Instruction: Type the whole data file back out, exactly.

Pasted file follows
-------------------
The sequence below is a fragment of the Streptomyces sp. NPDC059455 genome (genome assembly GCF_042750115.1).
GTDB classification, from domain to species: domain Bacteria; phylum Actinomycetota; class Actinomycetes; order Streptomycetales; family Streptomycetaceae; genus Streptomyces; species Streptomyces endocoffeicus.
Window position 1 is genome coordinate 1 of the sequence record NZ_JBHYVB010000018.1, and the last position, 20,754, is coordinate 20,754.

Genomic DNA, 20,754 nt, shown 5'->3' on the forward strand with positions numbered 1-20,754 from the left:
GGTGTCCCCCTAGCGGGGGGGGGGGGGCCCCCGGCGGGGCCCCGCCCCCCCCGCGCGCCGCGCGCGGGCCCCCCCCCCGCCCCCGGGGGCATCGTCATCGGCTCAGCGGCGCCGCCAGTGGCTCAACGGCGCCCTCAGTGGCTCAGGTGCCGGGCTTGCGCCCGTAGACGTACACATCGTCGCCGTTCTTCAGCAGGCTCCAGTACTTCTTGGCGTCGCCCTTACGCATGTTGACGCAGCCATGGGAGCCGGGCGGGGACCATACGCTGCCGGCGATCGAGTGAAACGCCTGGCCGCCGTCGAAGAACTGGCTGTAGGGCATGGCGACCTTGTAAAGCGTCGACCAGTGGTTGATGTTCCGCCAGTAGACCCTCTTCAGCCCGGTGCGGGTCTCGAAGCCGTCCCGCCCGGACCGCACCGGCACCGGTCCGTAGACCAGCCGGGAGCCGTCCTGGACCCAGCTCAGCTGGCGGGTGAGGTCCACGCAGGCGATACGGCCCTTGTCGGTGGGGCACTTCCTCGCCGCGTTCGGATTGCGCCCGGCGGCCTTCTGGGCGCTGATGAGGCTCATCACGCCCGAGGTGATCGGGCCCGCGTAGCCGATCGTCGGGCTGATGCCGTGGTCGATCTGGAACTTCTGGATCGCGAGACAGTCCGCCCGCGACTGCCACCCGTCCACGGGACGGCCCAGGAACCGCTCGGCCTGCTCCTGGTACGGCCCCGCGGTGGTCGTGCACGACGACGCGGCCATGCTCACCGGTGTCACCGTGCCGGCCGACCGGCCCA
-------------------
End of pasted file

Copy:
The sequence below is a fragment of the Streptomyces sp. NPDC059455 genome (genome assembly GCF_042750115.1).
GTDB classification, from domain to species: domain Bacteria; phylum Actinomycetota; class Actinomycetes; order Streptomycetales; family Streptomycetaceae; genus Streptomyces; species Streptomyces endocoffeicus.
Window position 1 is genome coordinate 1 of the sequence record NZ_JBHYVB010000018.1, and the last position, 20,754, is coordinate 20,754.

Genomic DNA, 20,754 nt, shown 5'->3' on the forward strand with positions numbered 1-20,754 from the left:
GGTGTCCCCCTAGCGGGGGGGGGGGGGCCCCCGGCGGGGCCCCGCCCCCCCCGCGCGCCGCGCGCGGGCCCCCCCCCCGCCCCCGGGGGCATCGTCATCGGCTCAGCGGCGCCGCCAGTGGCTCAACGGCGCCCTCAGTGGCTCAGGTGCCGGGCTTGCGCCCGTAGACGTACACATCGTCGCCGTTCTTCAGCAGGCTCCAGTACTTCTTGGCGTCGCCCTTACGCATGTTGACGCAGCCATGGGAGCCGGGCGGGGACCATACGCTGCCGGCGATCGAGTGAAACGCCTGGCCGCCGTCGAAGAACTGGCTGTAGGGCATGGCGACCTTGTAAAGCGTCGACCAGTGGTTGATGTTCCGCCAGTAGACCCTCTTCAGCCCGGTGCGGGTCTCGAAGCCGTCCCGCCCGGACCGCACCGGCACCGGTCCGTAGACCAGCCGGGAGCCGTCCTGGACCCAGCTCAGCTGGCGGGTGAGGTCCACGCAGGCGATACGGCCCTTGTCGGTGGGGCACTTCCTCGCCGCGTTCGGATTGCGCCCGGCGGCCTTCTGGGCGCTGATGAGGCTCATCACGCCCGAGGTGATCGGGCCCGCGTAGCCGATCGTCGGGCTGATGCCGTGGTCGATCTGGAACTTCTGGATCGCGAGACAGTCCGCCCGCGACTGCCACCCGTCCACGGGACGGCCCAGGAACCGCTCGGCCTGCTCCTGGTACGGCCCCGCGGTGGTCGTGCACGACGACGCGGCCATGCTCACCGGTGTCACCGTGCCGGCCGACCGGCCCA